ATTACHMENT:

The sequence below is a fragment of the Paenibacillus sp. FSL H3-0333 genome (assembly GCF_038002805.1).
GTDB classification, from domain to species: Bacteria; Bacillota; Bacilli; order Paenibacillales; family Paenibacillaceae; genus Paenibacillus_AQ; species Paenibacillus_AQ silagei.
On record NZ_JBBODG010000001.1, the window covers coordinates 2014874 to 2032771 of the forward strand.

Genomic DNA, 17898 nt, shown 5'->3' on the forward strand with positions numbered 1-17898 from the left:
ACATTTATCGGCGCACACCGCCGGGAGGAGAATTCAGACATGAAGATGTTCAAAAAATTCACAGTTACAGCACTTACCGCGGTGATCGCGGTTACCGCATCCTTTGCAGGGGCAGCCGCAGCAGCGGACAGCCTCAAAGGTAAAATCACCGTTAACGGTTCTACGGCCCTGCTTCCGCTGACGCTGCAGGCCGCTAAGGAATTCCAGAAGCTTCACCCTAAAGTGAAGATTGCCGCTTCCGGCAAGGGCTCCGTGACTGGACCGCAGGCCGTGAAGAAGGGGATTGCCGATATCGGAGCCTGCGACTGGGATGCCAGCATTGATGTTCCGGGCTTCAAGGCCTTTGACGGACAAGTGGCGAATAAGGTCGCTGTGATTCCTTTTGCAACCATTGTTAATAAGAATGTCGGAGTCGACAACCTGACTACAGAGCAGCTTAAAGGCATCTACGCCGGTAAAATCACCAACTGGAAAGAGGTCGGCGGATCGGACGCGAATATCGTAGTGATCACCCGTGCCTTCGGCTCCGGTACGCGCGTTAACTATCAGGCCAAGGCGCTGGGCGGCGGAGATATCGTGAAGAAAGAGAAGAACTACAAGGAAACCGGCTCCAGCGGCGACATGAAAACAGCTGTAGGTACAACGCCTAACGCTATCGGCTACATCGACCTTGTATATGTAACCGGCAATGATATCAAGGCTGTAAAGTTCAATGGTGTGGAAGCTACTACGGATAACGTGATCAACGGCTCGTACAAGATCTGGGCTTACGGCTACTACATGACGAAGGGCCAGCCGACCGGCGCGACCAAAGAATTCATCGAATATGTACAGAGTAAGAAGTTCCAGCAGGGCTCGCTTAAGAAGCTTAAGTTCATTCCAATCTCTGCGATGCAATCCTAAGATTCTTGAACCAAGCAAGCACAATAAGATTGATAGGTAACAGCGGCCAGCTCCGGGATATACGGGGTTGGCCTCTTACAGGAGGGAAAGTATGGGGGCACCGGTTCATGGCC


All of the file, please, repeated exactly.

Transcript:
The sequence below is a fragment of the Paenibacillus sp. FSL H3-0333 genome (assembly GCF_038002805.1).
GTDB classification, from domain to species: Bacteria; Bacillota; Bacilli; order Paenibacillales; family Paenibacillaceae; genus Paenibacillus_AQ; species Paenibacillus_AQ silagei.
On record NZ_JBBODG010000001.1, the window covers coordinates 2014874 to 2032771 of the forward strand.

Genomic DNA, 17898 nt, shown 5'->3' on the forward strand with positions numbered 1-17898 from the left:
ACATTTATCGGCGCACACCGCCGGGAGGAGAATTCAGACATGAAGATGTTCAAAAAATTCACAGTTACAGCACTTACCGCGGTGATCGCGGTTACCGCATCCTTTGCAGGGGCAGCCGCAGCAGCGGACAGCCTCAAAGGTAAAATCACCGTTAACGGTTCTACGGCCCTGCTTCCGCTGACGCTGCAGGCCGCTAAGGAATTCCAGAAGCTTCACCCTAAAGTGAAGATTGCCGCTTCCGGCAAGGGCTCCGTGACTGGACCGCAGGCCGTGAAGAAGGGGATTGCCGATATCGGAGCCTGCGACTGGGATGCCAGCATTGATGTTCCGGGCTTCAAGGCCTTTGACGGACAAGTGGCGAATAAGGTCGCTGTGATTCCTTTTGCAACCATTGTTAATAAGAATGTCGGAGTCGACAACCTGACTACAGAGCAGCTTAAAGGCATCTACGCCGGTAAAATCACCAACTGGAAAGAGGTCGGCGGATCGGACGCGAATATCGTAGTGATCACCCGTGCCTTCGGCTCCGGTACGCGCGTTAACTATCAGGCCAAGGCGCTGGGCGGCGGAGATATCGTGAAGAAAGAGAAGAACTACAAGGAAACCGGCTCCAGCGGCGACATGAAAACAGCTGTAGGTACAACGCCTAACGCTATCGGCTACATCGACCTTGTATATGTAACCGGCAATGATATCAAGGCTGTAAAGTTCAATGGTGTGGAAGCTACTACGGATAACGTGATCAACGGCTCGTACAAGATCTGGGCTTACGGCTACTACATGACGAAGGGCCAGCCGACCGGCGCGACCAAAGAATTCATCGAATATGTACAGAGTAAGAAGTTCCAGCAGGGCTCGCTTAAGAAGCTTAAGTTCATTCCAATCTCTGCGATGCAATCCTAAGATTCTTGAACCAAGCAAGCACAATAAGATTGATAGGTAACAGCGGCCAGCTCCGGGATATACGGGGTTGGCCTCTTACAGGAGGGAAAGTATGGGGGCACCGGTTCATGGCC